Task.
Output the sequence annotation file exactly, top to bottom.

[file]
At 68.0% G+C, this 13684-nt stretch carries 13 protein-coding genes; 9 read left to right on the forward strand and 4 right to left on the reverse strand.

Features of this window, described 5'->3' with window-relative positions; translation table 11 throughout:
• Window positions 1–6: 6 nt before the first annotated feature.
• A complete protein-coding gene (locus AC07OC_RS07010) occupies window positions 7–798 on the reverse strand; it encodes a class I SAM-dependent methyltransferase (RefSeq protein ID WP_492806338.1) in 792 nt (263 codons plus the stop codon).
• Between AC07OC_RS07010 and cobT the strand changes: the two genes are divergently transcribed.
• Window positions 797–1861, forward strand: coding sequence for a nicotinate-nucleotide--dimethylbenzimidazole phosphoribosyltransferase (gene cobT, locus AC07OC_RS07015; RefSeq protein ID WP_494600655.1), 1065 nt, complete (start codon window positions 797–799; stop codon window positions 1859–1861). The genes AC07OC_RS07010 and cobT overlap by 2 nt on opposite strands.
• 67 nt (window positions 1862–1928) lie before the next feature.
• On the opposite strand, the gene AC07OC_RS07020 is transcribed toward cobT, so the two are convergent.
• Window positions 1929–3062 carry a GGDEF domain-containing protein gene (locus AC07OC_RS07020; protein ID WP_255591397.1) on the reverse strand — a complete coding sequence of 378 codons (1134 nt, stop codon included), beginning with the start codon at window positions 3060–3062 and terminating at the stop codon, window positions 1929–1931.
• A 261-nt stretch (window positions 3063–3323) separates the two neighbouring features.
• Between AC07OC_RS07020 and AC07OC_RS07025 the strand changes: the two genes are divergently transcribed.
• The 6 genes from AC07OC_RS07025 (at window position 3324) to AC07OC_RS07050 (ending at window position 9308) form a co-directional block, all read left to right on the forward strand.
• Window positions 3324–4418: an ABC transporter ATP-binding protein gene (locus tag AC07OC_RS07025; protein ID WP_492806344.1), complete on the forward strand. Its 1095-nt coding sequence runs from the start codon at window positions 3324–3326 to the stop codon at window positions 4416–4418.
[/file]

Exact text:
At 68.0% G+C, this 13684-nt stretch carries 13 protein-coding genes; 9 read left to right on the forward strand and 4 right to left on the reverse strand.

Features of this window, described 5'->3' with window-relative positions; translation table 11 throughout:
• Window positions 1–6: 6 nt before the first annotated feature.
• A complete protein-coding gene (locus AC07OC_RS07010) occupies window positions 7–798 on the reverse strand; it encodes a class I SAM-dependent methyltransferase (RefSeq protein ID WP_492806338.1) in 792 nt (263 codons plus the stop codon).
• Between AC07OC_RS07010 and cobT the strand changes: the two genes are divergently transcribed.
• Window positions 797–1861, forward strand: coding sequence for a nicotinate-nucleotide--dimethylbenzimidazole phosphoribosyltransferase (gene cobT, locus AC07OC_RS07015; RefSeq protein ID WP_494600655.1), 1065 nt, complete (start codon window positions 797–799; stop codon window positions 1859–1861). The genes AC07OC_RS07010 and cobT overlap by 2 nt on opposite strands.
• 67 nt (window positions 1862–1928) lie before the next feature.
• On the opposite strand, the gene AC07OC_RS07020 is transcribed toward cobT, so the two are convergent.
• Window positions 1929–3062 carry a GGDEF domain-containing protein gene (locus AC07OC_RS07020; protein ID WP_255591397.1) on the reverse strand — a complete coding sequence of 378 codons (1134 nt, stop codon included), beginning with the start codon at window positions 3060–3062 and terminating at the stop codon, window positions 1929–1931.
• A 261-nt stretch (window positions 3063–3323) separates the two neighbouring features.
• Between AC07OC_RS07020 and AC07OC_RS07025 the strand changes: the two genes are divergently transcribed.
• The 6 genes from AC07OC_RS07025 (at window position 3324) to AC07OC_RS07050 (ending at window position 9308) form a co-directional block, all read left to right on the forward strand.
• Window positions 3324–4418: an ABC transporter ATP-binding protein gene (locus tag AC07OC_RS07025; protein ID WP_492806344.1), complete on the forward strand. Its 1095-nt coding sequence runs from the start codon at window positions 3324–3326 to the stop codon at window positions 4416–4418.